Many Aussies are Making a Big Mistake with Home Loans: Here’s How
Many mortgage hunters have an unfounded fear of non-bank lenders and could be dudding themselves out of the best deal.
After the Reserve Bank of Australia slashed the cash rate to record lows earlier this month, it was the smaller, little-known outfits Athena, Reduce Home Loans, Homestar Finance, Homeloans.com.au and Pacific Mortgage Group that led the charge in passing on interest rate cuts to customers.
RateCity research director Sally Tindall said non-bank lenders had helped drive prices down across the entire home loan market, particularly in recent months as record numbers of mortgage holders moved to refinance, especially when it came to fixed rates.
“Right now, the lowest fixed rate loan on the market is just 1.88 per cent but that’s from HSBC, a big international bank, while Westpac isn’t far behind offering rates of 1.89 per cent if you’ve got a decent deposit,” Ms Tindall told NCA NewsWire.
Canstar figures show, however, that smaller lenders offer the most compelling variable rates.
Open your mind to non-bank lenders – many have been around for a long time.
Reduce Home Loans currently has the lowest at 1.77 per cent, but it is only available to customers with 40 per cent equity in their home or a 40 per cent deposit.
For people with 20 per cent equity or deposit, the lowest variable rate is 1.99 per cent. It is being offered by the same company, loans.com.au though its one-year introductory rate and Illawarra Credit Union through its two year introductory rate.
“Many people look at cracking low rates offered by non-bank lenders and think, ‘Well, that’s great, but I’ve never heard of them’,” Ms Tindall said.
“Just because you haven’t heard of them doesn’t necessarily mean they’re risky.
“Low-cost lenders such as Homestar Finance and Reduce Home Loans might not have the big marketing budgets of CBA and Westpac, but they’ve both been issuing home loans for over a decade each.
“A number of low-cost lenders are also backed by banks or created by former big bank executives looking to shake up the market.”
These include UBank (backed by National Australia Bank), Tic Toc (backed by Bendigo and Adelaide Bank), Aussie Home Loans (a subsidiary of Commonwealth Bank), Athena (created by former NAB executives) and soon-to-launch Nano (formed by ex-Westpac executives).
Sally Tindall says just because you haven’t heard of some non-bank lenders doesn’t mean they are risky. Picture: Supplied.
Canstar financial services group executive Steve Mickenbecker agreed a lot of people were nervous about little-known brands, but many had been in the market for a long time like loans.com.au, which began in 2011.
“Non-banks are not regulated by the Australian Prudential Regulation Authority but are regulated by ASIC, so you can take some level of comfort in that,” he said.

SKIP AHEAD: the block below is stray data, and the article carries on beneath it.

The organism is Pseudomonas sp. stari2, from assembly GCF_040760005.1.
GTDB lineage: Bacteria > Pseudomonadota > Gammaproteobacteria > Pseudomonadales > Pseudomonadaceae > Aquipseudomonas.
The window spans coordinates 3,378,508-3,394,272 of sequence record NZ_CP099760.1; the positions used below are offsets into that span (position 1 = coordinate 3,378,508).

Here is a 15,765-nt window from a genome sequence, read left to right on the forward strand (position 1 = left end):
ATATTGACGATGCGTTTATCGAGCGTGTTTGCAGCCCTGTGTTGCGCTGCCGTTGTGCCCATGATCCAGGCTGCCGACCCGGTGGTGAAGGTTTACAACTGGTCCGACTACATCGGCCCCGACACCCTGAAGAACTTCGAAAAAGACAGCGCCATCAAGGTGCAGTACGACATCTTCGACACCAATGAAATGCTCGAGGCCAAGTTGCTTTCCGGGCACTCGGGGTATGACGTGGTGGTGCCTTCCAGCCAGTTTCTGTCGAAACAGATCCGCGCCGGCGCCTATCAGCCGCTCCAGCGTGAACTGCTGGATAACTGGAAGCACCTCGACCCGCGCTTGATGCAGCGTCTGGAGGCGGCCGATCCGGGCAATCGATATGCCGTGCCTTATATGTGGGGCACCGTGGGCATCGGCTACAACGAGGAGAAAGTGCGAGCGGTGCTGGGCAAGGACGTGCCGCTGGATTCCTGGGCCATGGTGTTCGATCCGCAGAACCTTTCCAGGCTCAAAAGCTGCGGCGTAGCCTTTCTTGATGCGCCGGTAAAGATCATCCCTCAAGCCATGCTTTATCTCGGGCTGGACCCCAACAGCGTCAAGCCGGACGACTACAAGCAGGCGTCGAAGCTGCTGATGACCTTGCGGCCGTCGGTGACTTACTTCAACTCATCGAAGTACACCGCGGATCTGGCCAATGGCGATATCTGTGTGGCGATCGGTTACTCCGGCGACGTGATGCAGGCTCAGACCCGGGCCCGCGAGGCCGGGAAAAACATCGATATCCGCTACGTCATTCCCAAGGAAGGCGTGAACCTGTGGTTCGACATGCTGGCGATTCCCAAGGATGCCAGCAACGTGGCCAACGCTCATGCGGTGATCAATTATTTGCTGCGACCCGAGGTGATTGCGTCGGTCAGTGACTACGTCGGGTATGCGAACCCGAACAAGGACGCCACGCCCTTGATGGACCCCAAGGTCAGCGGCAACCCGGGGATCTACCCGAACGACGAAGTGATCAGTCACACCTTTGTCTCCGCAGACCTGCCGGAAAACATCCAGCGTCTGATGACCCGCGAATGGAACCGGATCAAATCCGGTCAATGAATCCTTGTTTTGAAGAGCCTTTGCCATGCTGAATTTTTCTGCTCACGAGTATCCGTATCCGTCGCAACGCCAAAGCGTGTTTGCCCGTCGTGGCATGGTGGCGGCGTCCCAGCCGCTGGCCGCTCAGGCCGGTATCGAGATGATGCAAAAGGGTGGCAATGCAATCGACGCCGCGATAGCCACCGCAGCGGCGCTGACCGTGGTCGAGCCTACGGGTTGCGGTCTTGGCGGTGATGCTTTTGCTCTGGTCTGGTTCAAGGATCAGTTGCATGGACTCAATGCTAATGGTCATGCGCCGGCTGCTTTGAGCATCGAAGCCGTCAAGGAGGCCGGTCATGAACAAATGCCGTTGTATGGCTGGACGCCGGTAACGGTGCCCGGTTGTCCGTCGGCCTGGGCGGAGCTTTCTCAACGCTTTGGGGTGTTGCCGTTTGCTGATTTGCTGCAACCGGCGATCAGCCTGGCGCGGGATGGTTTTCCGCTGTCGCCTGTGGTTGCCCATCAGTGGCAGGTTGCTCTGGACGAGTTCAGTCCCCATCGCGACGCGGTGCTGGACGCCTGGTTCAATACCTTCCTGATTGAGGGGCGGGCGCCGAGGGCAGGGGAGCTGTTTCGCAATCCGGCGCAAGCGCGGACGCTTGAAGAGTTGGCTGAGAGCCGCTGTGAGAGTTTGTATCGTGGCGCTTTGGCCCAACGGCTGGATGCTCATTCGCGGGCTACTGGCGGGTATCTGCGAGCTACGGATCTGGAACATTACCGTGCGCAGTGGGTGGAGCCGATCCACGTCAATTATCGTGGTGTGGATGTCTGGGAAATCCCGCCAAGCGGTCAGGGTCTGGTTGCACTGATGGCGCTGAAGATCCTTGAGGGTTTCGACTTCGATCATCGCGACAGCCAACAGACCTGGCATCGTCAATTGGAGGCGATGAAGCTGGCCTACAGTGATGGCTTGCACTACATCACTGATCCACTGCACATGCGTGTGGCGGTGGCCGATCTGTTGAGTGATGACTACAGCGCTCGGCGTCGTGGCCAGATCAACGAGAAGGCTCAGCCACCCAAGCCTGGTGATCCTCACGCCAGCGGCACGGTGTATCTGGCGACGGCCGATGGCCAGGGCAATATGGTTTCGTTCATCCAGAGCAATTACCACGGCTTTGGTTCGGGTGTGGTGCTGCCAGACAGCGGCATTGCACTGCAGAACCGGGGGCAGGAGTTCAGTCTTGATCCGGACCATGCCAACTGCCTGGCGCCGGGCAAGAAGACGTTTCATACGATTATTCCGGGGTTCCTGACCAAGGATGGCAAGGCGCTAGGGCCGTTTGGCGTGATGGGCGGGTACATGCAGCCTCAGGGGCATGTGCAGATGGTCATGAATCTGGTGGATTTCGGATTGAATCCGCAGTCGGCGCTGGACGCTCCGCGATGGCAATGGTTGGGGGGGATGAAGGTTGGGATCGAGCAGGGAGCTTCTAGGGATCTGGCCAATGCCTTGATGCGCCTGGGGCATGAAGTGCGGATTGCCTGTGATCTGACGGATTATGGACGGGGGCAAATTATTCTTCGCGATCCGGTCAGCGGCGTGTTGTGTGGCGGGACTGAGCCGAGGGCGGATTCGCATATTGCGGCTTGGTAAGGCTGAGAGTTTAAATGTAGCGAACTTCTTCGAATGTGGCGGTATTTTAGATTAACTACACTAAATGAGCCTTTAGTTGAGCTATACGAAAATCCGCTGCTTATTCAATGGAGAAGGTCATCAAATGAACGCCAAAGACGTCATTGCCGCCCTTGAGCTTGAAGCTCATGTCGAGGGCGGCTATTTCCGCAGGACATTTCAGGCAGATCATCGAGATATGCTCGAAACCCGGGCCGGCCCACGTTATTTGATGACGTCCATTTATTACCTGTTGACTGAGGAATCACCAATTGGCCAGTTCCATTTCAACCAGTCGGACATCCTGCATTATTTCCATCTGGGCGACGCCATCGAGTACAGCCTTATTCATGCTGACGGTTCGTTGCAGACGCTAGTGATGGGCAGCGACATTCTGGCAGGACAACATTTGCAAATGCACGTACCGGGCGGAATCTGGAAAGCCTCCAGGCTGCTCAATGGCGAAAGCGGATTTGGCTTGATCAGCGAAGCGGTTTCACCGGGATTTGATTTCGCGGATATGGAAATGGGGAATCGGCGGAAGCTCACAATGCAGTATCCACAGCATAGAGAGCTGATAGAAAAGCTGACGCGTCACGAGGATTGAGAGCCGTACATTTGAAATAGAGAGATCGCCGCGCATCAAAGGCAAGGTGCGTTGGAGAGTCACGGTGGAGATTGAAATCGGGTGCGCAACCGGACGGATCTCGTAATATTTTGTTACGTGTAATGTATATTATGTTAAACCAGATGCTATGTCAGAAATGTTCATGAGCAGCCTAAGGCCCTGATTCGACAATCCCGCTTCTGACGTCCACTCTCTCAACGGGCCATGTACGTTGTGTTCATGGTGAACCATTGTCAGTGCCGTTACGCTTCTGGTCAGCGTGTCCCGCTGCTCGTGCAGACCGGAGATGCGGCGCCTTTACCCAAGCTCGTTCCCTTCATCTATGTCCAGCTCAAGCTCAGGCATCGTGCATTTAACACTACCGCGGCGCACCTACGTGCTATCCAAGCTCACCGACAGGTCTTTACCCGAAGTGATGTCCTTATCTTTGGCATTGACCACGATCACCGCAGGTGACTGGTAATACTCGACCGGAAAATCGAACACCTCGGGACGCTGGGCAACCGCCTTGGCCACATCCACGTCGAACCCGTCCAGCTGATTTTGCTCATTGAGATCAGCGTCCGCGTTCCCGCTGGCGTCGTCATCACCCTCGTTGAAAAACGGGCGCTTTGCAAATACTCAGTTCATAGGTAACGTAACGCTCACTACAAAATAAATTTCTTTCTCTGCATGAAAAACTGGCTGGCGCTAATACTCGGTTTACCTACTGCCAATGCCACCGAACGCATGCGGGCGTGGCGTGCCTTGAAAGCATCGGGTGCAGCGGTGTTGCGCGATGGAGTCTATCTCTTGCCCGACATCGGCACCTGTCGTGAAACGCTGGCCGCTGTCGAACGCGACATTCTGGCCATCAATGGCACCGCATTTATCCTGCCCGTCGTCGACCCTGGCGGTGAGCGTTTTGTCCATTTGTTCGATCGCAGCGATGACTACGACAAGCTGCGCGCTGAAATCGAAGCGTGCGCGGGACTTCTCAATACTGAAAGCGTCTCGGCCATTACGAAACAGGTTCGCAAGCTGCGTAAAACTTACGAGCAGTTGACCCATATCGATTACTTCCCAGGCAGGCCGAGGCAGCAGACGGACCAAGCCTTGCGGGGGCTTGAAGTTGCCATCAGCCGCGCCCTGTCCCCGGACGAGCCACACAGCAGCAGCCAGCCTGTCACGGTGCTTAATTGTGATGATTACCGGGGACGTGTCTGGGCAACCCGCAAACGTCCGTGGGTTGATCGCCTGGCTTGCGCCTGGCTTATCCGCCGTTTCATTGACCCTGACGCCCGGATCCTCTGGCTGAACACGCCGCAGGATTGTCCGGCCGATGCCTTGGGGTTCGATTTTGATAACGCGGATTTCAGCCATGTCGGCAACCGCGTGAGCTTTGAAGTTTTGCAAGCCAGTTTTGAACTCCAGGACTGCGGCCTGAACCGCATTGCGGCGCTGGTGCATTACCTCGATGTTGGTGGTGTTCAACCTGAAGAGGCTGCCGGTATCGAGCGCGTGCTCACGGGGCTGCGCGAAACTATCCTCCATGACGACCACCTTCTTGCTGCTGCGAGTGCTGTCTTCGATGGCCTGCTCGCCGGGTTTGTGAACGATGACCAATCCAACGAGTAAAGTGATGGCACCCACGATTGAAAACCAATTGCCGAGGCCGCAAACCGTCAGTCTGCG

Both Mr Mickenbecker and Ms Tindall said mortgage hunters should remember that in terms of risk, the lender was the one loaning the money, not the other way around.
So if the company went belly up, a probable scenario is they would be bought out by a larger lender and the mortgages would transfer across.
“If something does happen, you’re unlikely to lose,” Mr Mickenbecker said.
“(Your mortgage) would be sold on to others – a super fund or someone else.”
Ms Tindall said such a switch could result in variable loan rates going up, but customers were typically free to switch lenders at that point, assuming they still had their job and ideally at least 20 per cent equity in their home.
“That said, we haven’t seen many non-bank lenders fold in recent times, although we have seen a number of credit unions merge over the last couple of years,” she said.
Steve Mickenbecker says you’re unlikely to lose even if your non-bank lender goes belly up.
Ms Tindall said a key difference between the big banks and the low-cost lenders was the style and level of customer service they provide.
“Put them through their paces before you sign,” she said.
“Jump on the phone and ask some curly questions, test out the lender’s live chat function, check out reviews on social media.
“And as boring as it is, read through the terms and conditions – that’s where you’re most likely to find any hidden catches.
“Make sure they have a comprehensive website that’s easy to use. If they bury things like fees and charges, it could be a red flag.
“It’s important to be happy with your home loan provider, otherwise you could end up feeling uneasy for years, so do your research but also understand how and when you can get out if you need to.”
Mr Mickenbecker noted that some property buyers liked the convenience with a traditional bank of having their savings account linked to their mortgage, but electronic home loan repayments only had to be set up once.
“It’s a thing of the past where there’s a massive advantage having it all in one place,” he said.